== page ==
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This political race and previous ones have shown that several so called political pundits and media hosts have one objective and that is to sell their books and their opinions (no matter how flawed). Bill O’Reilly has killed off several Presidents, Ann Coulter has shown she can’t tell one person of color from another. The issue is that in modern American the Racial divide is alive and seemingly living well. These well known (if not well read) writers have the ability to do better things with their writing but with their implied if not implicit bias they have only increased the ignorance in understanding other “races”. First we need to examine “Race” . We are ALL members of the “HUMAN RACE!”, that being said would it not make sense as members of the same world wide group that we work together in the face of truth to make the world we live in better? Forget the politics of Brexit, ISIS, Al Qaeda and other semi political groups (some of whom hold up their cause as religiously based). The aforementioned writers/ pundits have one goal and that is to sell books! Do your self a favor do not buy the books but read them on line or at a library then decide the validity of their writings and the facts(?) behind the text.   As humans we have capability to get beyond these common misconceptions by simply talking to one another and understanding that each division of the human race aside from religious views have similar if not exactly the same views on more issues than is known. The divisions are political ploys to keep us separate with overblown explanations of non issues.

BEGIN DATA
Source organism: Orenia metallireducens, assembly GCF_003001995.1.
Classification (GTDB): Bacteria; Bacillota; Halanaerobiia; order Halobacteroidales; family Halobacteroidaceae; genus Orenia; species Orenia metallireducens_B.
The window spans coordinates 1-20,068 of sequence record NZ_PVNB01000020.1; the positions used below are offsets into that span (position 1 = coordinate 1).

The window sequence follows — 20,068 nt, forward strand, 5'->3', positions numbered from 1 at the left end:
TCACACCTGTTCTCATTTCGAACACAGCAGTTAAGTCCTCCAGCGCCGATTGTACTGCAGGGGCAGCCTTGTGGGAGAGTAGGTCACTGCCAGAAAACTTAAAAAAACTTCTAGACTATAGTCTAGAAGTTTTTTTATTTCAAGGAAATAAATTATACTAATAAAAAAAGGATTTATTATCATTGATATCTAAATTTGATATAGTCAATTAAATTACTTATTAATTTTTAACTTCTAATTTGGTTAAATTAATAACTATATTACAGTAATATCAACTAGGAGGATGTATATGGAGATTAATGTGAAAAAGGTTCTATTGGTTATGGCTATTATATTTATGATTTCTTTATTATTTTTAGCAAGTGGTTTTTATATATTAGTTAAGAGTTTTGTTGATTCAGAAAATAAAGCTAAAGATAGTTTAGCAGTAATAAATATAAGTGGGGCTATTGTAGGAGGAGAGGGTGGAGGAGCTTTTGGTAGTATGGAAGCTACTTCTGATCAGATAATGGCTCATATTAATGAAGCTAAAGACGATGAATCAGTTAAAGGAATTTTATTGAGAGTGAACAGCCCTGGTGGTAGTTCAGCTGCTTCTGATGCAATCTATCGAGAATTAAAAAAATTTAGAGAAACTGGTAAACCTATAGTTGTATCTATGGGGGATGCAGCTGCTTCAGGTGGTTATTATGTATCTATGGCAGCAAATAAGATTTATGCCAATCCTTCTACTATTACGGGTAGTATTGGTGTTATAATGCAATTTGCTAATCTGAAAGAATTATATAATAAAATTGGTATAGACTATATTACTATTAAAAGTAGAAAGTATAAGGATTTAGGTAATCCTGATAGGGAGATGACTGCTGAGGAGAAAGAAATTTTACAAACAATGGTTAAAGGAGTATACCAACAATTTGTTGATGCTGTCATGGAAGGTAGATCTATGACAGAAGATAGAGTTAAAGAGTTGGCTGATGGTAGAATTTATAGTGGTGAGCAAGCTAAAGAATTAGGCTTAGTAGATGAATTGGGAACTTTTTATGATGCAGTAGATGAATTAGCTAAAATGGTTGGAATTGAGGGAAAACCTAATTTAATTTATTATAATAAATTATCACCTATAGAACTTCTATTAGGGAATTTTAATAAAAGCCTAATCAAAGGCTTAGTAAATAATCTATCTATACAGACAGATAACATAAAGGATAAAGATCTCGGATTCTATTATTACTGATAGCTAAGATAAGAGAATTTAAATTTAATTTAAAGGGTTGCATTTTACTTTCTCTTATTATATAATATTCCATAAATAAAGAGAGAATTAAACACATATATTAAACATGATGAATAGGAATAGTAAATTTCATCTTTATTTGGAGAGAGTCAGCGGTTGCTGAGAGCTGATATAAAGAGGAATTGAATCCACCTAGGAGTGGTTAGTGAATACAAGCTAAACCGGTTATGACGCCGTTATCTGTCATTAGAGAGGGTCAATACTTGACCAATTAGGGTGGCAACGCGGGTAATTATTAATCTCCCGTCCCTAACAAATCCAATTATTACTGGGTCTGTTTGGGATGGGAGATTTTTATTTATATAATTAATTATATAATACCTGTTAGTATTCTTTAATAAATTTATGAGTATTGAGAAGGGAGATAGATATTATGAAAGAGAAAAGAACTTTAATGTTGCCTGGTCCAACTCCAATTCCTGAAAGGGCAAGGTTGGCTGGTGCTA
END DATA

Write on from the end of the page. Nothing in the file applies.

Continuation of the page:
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The FBI has failed again (still?). The close to the vest method of gathering information has hurt us again and again. Information on the Boston Bombers and now the Orlando shooter should have been made available to local Law enforcement. The local officers have the ability to monitor these people and hopefully prevent another tragedy. It is time that the FBI step up and really help protect Americans from any potential radical threats local and foreign. Apparently its OK to allow these events to happen in order to protect the “integrity” of the agency. It is well past time that these agencies should have a reciprocal association for the security of the Nation, this is after all their job. The agency was so intent on investigating civil rights activists that there was no protection Dr. king, none for Malcolm X and none for Robert Kennedy. I am of the opinion that the agency possibly had information that could have prevented these acts but we may never know for sure. More recently, the bureau has extensively investigated Hillary Clinton’s email (at what cost?) and decided that there were no intentional mistakes in what was done but there were many instances of poor record keeping. Little known facts  that 2 former Secretaries of State used private email servers and these were never brought up in this debate by the Dupublicans. As an agency, the FBI has changed from protectors and investigators to more of a dingy office detective. This is not to say that the agency is bad but more to say that their mandate does not  or should not include investigations involving politics or at least not publicize them until a full and complete investigation is done. These days of instant information put out incorrect or incomplete information with the speed of light but correction is lost in the dust.